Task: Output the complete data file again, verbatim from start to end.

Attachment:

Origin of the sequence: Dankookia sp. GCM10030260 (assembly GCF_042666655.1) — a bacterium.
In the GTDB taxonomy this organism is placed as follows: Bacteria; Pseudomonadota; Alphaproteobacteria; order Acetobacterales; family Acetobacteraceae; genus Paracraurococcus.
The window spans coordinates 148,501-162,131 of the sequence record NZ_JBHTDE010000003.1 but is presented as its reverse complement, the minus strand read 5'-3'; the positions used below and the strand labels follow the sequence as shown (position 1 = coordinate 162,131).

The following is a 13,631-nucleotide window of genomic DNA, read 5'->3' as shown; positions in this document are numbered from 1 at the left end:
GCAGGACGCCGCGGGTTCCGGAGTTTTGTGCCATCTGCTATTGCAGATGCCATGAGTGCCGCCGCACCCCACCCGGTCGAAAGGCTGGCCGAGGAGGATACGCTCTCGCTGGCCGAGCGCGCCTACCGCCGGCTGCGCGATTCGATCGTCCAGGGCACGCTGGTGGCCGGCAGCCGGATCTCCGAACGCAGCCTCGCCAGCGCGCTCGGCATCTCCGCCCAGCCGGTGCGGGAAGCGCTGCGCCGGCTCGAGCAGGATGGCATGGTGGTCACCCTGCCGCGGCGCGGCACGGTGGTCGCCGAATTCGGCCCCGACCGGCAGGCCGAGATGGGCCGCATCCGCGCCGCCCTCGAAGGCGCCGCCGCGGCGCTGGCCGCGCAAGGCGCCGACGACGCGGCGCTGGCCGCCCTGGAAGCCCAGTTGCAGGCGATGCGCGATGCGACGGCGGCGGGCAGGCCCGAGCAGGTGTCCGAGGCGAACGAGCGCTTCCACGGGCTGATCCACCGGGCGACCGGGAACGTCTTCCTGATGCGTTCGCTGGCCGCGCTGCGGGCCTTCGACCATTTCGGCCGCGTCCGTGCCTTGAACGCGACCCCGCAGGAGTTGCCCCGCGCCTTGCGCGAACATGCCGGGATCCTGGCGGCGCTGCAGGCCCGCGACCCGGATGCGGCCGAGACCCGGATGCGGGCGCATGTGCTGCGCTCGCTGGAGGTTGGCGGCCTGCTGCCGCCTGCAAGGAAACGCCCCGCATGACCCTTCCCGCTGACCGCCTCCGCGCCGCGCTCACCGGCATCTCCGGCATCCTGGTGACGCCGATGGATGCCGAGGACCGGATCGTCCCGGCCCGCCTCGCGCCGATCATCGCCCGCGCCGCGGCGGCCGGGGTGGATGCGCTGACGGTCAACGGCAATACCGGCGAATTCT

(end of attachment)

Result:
Origin of the sequence: Dankookia sp. GCM10030260 (assembly GCF_042666655.1) — a bacterium.
In the GTDB taxonomy this organism is placed as follows: Bacteria; Pseudomonadota; Alphaproteobacteria; order Acetobacterales; family Acetobacteraceae; genus Paracraurococcus.
The window spans coordinates 148,501-162,131 of the sequence record NZ_JBHTDE010000003.1 but is presented as its reverse complement, the minus strand read 5'-3'; the positions used below and the strand labels follow the sequence as shown (position 1 = coordinate 162,131).

The following is a 13,631-nucleotide window of genomic DNA, read 5'->3' as shown; positions in this document are numbered from 1 at the left end:
GCAGGACGCCGCGGGTTCCGGAGTTTTGTGCCATCTGCTATTGCAGATGCCATGAGTGCCGCCGCACCCCACCCGGTCGAAAGGCTGGCCGAGGAGGATACGCTCTCGCTGGCCGAGCGCGCCTACCGCCGGCTGCGCGATTCGATCGTCCAGGGCACGCTGGTGGCCGGCAGCCGGATCTCCGAACGCAGCCTCGCCAGCGCGCTCGGCATCTCCGCCCAGCCGGTGCGGGAAGCGCTGCGCCGGCTCGAGCAGGATGGCATGGTGGTCACCCTGCCGCGGCGCGGCACGGTGGTCGCCGAATTCGGCCCCGACCGGCAGGCCGAGATGGGCCGCATCCGCGCCGCCCTCGAAGGCGCCGCCGCGGCGCTGGCCGCGCAAGGCGCCGACGACGCGGCGCTGGCCGCCCTGGAAGCCCAGTTGCAGGCGATGCGCGATGCGACGGCGGCGGGCAGGCCCGAGCAGGTGTCCGAGGCGAACGAGCGCTTCCACGGGCTGATCCACCGGGCGACCGGGAACGTCTTCCTGATGCGTTCGCTGGCCGCGCTGCGGGCCTTCGACCATTTCGGCCGCGTCCGTGCCTTGAACGCGACCCCGCAGGAGTTGCCCCGCGCCTTGCGCGAACATGCCGGGATCCTGGCGGCGCTGCAGGCCCGCGACCCGGATGCGGCCGAGACCCGGATGCGGGCGCATGTGCTGCGCTCGCTGGAGGTTGGCGGCCTGCTGCCGCCTGCAAGGAAACGCCCCGCATGACCCTTCCCGCTGACCGCCTCCGCGCCGCGCTCACCGGCATCTCCGGCATCCTGGTGACGCCGATGGATGCCGAGGACCGGATCGTCCCGGCCCGCCTCGCGCCGATCATCGCCCGCGCCGCGGCGGCCGGGGTGGATGCGCTGACGGTCAACGGCAATACCGGCGAATTCT